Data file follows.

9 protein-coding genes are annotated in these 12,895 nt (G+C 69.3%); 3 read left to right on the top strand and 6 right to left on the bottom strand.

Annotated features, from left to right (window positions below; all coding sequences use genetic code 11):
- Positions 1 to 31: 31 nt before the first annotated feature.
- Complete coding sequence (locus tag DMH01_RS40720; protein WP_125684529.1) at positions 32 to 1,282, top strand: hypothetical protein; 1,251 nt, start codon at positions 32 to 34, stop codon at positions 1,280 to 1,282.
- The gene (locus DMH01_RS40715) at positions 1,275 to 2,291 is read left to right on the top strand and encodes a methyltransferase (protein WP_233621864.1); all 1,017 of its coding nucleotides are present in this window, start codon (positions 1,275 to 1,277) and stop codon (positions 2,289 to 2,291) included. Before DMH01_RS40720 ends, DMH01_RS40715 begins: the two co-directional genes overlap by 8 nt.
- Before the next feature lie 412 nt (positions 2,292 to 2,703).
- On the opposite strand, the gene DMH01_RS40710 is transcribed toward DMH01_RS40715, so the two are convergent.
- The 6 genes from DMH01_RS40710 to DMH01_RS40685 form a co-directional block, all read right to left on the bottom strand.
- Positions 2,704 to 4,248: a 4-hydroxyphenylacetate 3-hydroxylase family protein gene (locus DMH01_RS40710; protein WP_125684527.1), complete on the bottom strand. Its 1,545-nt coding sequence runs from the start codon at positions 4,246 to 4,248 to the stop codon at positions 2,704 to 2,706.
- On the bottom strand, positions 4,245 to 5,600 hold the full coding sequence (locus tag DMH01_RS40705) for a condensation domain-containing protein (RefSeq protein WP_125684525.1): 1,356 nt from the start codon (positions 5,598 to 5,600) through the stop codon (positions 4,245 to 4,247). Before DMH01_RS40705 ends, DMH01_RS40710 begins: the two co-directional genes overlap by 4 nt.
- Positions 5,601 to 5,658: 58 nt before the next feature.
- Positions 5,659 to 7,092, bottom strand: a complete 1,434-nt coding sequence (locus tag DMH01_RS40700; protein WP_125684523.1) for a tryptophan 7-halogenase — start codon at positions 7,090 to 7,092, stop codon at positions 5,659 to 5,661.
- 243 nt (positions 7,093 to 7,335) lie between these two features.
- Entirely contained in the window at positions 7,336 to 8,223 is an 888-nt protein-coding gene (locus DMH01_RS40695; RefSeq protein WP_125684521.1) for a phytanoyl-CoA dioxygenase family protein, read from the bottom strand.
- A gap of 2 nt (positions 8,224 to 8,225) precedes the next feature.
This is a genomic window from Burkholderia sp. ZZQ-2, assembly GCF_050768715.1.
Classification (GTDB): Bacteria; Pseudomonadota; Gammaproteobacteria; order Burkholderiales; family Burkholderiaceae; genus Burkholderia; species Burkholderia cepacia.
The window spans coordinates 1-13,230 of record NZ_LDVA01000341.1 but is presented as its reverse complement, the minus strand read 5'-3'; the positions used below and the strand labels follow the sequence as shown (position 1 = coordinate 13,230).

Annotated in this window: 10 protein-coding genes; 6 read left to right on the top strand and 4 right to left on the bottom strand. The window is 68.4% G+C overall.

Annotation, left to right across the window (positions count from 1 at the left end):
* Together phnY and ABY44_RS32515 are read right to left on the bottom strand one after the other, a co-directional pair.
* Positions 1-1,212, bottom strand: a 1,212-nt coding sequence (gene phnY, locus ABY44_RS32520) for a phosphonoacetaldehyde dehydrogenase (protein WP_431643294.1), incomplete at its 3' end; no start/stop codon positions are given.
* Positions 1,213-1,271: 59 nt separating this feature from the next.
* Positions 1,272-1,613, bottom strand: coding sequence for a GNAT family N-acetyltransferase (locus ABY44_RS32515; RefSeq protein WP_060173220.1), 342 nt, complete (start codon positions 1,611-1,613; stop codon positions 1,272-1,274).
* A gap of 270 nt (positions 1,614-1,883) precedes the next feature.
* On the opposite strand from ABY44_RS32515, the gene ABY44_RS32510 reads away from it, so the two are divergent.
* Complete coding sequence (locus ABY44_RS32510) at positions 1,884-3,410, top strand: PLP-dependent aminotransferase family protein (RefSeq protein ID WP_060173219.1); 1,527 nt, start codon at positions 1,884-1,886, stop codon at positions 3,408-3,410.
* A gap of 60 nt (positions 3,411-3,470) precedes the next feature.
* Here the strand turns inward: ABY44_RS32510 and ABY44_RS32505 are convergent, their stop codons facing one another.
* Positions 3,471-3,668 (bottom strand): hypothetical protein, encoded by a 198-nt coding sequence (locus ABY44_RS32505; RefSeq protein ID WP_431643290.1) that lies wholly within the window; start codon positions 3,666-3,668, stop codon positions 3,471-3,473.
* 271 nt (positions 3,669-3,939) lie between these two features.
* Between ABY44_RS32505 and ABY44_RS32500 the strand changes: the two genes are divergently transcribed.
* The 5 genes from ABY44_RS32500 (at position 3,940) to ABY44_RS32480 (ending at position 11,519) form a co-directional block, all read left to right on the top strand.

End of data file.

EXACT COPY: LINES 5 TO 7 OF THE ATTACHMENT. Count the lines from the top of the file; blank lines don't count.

- The gene (locus DMH01_RS40715) at positions 1,275 to 2,291 is read left to right on the top strand and encodes a methyltransferase (protein WP_233621864.1); all 1,017 of its coding nucleotides are present in this window, start codon (positions 1,275 to 1,277) and stop codon (positions 2,289 to 2,291) included. Before DMH01_RS40720 ends, DMH01_RS40715 begins: the two co-directional genes overlap by 8 nt.
- Before the next feature lie 412 nt (positions 2,292 to 2,703).
- On the opposite strand, the gene DMH01_RS40710 is transcribed toward DMH01_RS40715, so the two are convergent.